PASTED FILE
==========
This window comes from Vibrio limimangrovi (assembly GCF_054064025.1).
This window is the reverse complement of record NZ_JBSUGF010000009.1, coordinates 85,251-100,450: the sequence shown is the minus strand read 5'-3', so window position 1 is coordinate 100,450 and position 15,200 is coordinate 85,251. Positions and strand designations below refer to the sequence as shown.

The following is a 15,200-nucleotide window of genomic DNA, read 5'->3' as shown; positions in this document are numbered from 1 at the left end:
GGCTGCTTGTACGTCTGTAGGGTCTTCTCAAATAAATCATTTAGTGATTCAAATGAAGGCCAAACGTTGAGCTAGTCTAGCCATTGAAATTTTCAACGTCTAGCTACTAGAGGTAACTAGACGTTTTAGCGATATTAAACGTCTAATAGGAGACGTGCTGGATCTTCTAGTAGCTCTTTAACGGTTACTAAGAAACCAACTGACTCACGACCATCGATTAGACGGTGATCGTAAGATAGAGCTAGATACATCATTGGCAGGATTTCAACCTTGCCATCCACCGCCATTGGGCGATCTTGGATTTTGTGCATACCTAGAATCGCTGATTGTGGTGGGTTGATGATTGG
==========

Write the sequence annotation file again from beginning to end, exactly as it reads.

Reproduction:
This window comes from Vibrio limimangrovi (assembly GCF_054064025.1).
This window is the reverse complement of record NZ_JBSUGF010000009.1, coordinates 85,251-100,450: the sequence shown is the minus strand read 5'-3', so window position 1 is coordinate 100,450 and position 15,200 is coordinate 85,251. Positions and strand designations below refer to the sequence as shown.

The following is a 15,200-nucleotide window of genomic DNA, read 5'->3' as shown; positions in this document are numbered from 1 at the left end:
GGCTGCTTGTACGTCTGTAGGGTCTTCTCAAATAAATCATTTAGTGATTCAAATGAAGGCCAAACGTTGAGCTAGTCTAGCCATTGAAATTTTCAACGTCTAGCTACTAGAGGTAACTAGACGTTTTAGCGATATTAAACGTCTAATAGGAGACGTGCTGGATCTTCTAGTAGCTCTTTAACGGTTACTAAGAAACCAACTGACTCACGACCATCGATTAGACGGTGATCGTAAGATAGAGCTAGATACATCATTGGCAGGATTTCAACCTTGCCATCCACCGCCATTGGGCGATCTTGGATTTTGTGCATACCTAGAATCGCTGATTGTGGTGGGTTGATGATTGG